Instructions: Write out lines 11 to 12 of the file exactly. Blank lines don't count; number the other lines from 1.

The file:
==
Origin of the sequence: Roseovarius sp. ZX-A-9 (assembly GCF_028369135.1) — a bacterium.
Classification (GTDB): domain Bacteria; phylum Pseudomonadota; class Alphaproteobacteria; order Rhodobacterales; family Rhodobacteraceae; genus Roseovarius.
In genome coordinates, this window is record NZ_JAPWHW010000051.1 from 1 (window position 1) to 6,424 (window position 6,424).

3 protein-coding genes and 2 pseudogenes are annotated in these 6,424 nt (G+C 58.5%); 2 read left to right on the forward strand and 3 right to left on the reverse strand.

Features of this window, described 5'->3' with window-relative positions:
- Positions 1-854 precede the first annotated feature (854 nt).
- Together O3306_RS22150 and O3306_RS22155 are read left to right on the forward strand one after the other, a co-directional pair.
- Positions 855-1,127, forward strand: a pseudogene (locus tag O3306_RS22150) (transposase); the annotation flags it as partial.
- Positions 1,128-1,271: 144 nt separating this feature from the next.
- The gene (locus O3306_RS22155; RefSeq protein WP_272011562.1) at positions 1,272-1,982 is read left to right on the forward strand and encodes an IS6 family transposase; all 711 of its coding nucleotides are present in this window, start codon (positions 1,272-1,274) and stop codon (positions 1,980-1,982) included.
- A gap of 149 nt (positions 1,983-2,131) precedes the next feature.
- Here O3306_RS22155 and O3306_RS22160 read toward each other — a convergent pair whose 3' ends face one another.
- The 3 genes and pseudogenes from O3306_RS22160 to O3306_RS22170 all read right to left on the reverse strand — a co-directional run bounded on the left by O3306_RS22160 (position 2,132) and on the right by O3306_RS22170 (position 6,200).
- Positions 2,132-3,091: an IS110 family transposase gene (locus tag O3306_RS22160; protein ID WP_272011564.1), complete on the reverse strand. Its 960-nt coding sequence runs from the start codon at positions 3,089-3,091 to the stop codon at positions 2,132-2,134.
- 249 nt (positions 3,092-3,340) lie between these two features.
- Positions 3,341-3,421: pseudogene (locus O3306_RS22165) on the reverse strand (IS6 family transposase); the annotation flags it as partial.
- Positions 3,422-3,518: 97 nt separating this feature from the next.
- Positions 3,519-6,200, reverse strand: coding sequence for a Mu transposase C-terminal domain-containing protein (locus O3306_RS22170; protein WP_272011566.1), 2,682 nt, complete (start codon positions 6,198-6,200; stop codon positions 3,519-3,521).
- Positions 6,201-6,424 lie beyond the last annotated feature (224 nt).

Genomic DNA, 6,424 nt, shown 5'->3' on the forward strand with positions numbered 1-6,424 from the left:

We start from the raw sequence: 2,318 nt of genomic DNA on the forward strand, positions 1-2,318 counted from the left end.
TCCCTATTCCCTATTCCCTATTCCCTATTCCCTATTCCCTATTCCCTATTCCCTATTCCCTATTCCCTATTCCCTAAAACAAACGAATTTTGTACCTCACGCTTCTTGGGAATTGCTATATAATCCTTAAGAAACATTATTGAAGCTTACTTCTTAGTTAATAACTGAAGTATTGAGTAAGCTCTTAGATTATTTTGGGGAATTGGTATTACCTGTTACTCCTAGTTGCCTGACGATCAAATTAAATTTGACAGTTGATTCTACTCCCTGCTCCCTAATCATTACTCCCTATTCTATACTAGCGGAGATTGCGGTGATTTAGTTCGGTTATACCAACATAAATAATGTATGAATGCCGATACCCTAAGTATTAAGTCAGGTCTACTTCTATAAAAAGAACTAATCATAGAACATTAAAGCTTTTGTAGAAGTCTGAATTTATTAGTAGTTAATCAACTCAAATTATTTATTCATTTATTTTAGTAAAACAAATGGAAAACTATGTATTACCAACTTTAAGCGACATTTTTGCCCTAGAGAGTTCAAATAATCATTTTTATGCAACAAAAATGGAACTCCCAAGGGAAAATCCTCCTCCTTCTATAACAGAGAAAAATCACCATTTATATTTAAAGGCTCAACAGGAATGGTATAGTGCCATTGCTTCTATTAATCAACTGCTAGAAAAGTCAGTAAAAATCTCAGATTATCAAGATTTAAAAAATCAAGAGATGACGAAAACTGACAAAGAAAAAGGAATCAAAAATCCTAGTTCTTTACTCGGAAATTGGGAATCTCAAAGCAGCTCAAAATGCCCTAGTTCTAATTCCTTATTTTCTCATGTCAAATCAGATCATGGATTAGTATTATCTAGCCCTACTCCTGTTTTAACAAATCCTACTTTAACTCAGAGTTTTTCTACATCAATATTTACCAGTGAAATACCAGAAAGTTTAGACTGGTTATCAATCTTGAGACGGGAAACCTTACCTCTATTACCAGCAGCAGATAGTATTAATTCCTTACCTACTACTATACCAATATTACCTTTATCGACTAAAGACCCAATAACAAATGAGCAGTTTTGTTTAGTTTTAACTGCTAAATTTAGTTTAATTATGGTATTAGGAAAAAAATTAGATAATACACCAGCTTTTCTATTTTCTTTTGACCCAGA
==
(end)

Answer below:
- A gap of 149 nt (positions 1,983-2,131) precedes the next feature.
- Here O3306_RS22155 and O3306_RS22160 read toward each other — a convergent pair whose 3' ends face one another.